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  1. #1
    Join Date
    Jan 2005

    Default Fibreglass deck getting soft

    I have a 8m GRP boat and built in 1980 and the fiberglass deck is getting soft and tends to flex when you walk on it. Ply has been bolted to the deck in some places to reinforce it.

    Is this normal for a boat of this age?

    What are some methods for fixing this?

  2. #2
    William_H is offline Registered User
    Location : West Australia
    Join Date
    Jul 2003

    Default Re: Fibreglass deck getting soft

    I first assumed that there is a core material of some sort between the outer deck layer and the inner layer which permits a compression of the outer to inner layer. Sometimes you can see islands of extra thickness over large flat areas which is core in strategic places or it may be core over all the area. If it is solid fibreglass it is unlikely to give any trouble. The core can be a foam or balsa wood. It probably means that the core has deteriated due to water ingress.
    The answer is to cut away one layer of fibreglass either outside from the top of the deck or from underneath. Gouge out all the rotten core and replace with new core or if you don't mind the weight put solid glass and resin in. Lay up fibreglass over the core to match the existing glass.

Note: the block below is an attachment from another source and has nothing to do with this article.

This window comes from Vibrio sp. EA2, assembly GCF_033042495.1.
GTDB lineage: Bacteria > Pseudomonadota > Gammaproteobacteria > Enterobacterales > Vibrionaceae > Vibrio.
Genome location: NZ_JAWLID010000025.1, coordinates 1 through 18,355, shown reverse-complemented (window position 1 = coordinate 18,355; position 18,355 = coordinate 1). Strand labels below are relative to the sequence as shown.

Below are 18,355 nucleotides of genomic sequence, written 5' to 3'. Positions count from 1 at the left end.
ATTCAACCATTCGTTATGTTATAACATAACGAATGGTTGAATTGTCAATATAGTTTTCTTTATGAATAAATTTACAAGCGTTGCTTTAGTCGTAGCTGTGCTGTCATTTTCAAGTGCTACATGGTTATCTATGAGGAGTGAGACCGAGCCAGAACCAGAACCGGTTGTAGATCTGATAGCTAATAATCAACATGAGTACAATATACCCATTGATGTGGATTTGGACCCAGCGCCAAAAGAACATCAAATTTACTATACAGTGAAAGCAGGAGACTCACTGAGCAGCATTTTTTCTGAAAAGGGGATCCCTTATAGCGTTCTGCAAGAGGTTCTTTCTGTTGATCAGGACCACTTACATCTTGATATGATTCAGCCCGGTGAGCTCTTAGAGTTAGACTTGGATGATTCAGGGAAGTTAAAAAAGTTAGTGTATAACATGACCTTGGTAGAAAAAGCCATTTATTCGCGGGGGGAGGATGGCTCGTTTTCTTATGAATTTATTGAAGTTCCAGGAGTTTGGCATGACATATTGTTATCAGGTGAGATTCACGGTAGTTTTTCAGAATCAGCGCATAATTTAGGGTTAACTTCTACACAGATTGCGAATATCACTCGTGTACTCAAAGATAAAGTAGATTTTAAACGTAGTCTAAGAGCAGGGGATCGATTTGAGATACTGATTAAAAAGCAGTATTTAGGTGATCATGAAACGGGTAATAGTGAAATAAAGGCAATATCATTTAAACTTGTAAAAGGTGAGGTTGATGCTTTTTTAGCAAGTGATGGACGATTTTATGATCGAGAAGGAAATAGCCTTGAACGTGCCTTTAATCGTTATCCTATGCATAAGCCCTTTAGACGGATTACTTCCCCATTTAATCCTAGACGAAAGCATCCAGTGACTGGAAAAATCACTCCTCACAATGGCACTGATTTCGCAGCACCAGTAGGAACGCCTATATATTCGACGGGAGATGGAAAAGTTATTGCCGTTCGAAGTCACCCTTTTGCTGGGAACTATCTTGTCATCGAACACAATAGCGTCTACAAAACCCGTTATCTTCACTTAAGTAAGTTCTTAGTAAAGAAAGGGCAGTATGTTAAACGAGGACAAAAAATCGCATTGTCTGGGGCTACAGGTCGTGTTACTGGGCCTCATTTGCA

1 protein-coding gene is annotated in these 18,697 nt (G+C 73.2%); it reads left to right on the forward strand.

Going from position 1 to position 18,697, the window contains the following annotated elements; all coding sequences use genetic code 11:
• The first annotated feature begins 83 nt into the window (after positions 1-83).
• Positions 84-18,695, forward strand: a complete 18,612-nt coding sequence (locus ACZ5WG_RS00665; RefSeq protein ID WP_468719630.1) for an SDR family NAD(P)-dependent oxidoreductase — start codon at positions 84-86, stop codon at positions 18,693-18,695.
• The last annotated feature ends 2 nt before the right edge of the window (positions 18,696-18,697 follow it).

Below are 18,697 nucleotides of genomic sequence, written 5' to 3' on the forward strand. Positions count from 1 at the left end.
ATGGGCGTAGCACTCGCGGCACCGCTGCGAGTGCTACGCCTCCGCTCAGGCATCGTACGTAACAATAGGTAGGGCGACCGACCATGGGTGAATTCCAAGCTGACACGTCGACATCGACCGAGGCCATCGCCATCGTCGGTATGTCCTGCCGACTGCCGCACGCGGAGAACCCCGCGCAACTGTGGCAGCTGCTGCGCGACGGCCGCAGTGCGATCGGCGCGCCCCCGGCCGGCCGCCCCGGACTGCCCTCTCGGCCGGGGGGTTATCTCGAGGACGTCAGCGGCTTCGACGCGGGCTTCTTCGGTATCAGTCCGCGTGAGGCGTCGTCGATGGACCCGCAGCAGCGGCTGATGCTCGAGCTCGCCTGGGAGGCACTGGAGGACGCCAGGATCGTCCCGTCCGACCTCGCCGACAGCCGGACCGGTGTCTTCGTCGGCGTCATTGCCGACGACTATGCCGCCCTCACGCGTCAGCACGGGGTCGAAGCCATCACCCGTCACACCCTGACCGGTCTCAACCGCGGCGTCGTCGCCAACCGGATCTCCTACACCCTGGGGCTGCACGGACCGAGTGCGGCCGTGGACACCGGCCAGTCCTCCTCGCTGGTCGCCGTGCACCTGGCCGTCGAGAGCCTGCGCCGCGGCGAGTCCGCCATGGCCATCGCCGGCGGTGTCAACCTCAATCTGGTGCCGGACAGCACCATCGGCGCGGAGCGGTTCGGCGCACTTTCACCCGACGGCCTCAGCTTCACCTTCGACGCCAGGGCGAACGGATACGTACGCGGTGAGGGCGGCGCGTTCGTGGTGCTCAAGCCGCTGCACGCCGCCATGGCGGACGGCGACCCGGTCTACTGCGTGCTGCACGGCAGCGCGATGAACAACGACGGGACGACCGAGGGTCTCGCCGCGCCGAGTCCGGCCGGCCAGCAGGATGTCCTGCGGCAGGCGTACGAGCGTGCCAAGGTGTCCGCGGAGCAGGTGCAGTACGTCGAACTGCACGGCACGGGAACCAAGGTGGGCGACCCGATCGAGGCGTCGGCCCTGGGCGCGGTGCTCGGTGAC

Obviously it is far easier from the outside but you will destroy the non skid pattern and will probably have to repaint the whole deck to make the end job look good and add a grit to get the non skid. So if your deck looks pretty tatty do it from the top but if it is pristine then it is worth trying to preserve the surface.
    If it is the whole deck flexing not just a local compresion then it needs reinforcing. I don't imagine it is deteriation of the fibreglass but rather a design weakness or a bit of both. Get rid of the plywood as I imagine it looks bad. Support is provided by depth of the reinforcing across the weak area. A piece of urethane foam about 30 mm square that is sanded down to hemisperical cross section is glued to the under side of the deck from near one gunwhale to near the other .( or wherever seems appropriate. Fibreglass cloth is then laid over this and onto the existing glass each side by about 30 mm. A thickness of at least 3 mm of glass is needed. Get some waxed resin or Flow Coat resin to use like a paint to smooth it over when the glass is hard. You can buy a cloth weave called "twill" which will curve more easily to follow the shape of the foam. Or alternatively ordinary weave cloth is layed at 45 degrees to the foam length which makes it easier to follow the curve.